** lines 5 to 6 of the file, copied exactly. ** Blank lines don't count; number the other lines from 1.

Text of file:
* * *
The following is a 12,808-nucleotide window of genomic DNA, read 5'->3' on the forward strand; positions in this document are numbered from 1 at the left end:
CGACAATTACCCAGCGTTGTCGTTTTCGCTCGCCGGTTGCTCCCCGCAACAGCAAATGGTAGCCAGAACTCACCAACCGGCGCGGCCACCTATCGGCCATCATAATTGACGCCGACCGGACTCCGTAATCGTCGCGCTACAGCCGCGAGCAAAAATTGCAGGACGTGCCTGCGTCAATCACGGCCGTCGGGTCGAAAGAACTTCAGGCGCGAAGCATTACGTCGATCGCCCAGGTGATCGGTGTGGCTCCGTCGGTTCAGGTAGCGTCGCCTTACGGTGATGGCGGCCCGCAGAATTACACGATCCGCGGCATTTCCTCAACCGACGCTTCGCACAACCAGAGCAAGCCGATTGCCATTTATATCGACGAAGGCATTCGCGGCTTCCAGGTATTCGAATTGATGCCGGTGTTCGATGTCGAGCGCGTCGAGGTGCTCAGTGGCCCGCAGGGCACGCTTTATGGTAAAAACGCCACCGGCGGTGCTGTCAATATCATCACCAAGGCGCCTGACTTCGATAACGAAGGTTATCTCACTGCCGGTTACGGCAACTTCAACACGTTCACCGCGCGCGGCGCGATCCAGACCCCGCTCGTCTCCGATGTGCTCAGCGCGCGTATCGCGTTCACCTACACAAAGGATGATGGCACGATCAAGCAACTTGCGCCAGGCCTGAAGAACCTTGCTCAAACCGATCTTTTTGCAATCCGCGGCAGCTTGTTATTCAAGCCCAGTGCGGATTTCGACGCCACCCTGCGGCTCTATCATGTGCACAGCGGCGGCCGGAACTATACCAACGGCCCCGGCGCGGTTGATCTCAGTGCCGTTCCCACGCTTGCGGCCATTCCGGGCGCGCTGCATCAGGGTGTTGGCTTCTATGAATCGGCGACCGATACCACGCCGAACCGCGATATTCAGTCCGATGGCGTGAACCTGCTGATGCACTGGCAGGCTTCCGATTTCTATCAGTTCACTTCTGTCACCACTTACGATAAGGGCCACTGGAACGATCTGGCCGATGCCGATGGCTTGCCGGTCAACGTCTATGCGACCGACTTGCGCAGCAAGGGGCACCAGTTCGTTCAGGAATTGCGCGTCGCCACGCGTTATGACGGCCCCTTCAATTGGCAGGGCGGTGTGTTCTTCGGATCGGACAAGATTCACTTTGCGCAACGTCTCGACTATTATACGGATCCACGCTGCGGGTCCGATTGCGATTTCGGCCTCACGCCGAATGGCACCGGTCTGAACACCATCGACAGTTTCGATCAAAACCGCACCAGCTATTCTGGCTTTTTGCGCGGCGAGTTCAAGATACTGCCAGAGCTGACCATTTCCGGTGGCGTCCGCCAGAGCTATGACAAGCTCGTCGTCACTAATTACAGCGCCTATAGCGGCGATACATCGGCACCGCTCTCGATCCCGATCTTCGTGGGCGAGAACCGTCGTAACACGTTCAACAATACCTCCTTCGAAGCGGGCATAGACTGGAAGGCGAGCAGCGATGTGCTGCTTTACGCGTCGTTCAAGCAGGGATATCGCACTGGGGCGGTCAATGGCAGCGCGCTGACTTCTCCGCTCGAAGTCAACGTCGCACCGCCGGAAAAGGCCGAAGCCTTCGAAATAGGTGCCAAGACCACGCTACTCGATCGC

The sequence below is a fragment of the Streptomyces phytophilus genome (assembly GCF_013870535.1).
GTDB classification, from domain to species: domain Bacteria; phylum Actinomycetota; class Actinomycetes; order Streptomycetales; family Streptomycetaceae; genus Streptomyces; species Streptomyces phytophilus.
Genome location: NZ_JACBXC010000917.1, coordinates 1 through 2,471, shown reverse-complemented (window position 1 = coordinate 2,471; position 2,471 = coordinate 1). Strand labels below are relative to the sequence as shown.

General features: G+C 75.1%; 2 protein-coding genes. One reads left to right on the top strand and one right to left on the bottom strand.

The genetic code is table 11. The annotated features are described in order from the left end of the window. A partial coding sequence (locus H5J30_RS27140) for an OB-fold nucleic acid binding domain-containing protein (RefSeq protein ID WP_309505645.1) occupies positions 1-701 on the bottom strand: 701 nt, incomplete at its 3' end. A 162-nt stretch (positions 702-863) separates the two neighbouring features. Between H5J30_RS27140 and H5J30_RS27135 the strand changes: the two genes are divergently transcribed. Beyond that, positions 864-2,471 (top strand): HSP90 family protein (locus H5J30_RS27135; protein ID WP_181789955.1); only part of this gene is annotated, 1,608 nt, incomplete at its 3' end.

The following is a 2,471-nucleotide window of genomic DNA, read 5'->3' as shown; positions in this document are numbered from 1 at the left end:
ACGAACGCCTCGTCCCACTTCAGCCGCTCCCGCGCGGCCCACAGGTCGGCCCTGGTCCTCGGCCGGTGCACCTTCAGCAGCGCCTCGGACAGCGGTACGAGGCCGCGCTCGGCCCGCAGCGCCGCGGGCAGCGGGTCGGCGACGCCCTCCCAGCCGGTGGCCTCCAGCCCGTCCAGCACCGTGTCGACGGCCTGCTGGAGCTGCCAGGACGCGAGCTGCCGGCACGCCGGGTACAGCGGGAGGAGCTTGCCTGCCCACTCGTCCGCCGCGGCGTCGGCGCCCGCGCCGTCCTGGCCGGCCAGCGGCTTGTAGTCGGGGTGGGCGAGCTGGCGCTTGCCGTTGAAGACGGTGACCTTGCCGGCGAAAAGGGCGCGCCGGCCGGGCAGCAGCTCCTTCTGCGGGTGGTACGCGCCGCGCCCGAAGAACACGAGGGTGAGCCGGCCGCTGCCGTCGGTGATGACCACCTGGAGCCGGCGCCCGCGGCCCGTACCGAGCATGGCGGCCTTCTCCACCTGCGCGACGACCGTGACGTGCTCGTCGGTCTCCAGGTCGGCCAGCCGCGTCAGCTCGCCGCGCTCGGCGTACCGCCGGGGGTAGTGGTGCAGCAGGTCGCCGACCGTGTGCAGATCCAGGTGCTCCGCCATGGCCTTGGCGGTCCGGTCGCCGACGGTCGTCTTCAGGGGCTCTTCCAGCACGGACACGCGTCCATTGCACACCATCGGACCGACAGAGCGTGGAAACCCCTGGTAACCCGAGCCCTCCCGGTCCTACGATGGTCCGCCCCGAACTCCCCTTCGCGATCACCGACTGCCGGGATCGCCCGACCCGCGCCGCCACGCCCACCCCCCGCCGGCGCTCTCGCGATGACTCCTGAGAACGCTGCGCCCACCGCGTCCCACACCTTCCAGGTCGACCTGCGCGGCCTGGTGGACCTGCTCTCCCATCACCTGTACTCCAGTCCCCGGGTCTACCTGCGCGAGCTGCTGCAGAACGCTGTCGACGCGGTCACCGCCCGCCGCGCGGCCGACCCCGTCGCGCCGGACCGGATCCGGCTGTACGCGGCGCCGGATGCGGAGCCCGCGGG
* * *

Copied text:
Genome location: NZ_JACBXC010000917.1, coordinates 1 through 2,471, shown reverse-complemented (window position 1 = coordinate 2,471; position 2,471 = coordinate 1). Strand labels below are relative to the sequence as shown.

General features: G+C 75.1%; 2 protein-coding genes. One reads left to right on the top strand and one right to left on the bottom strand.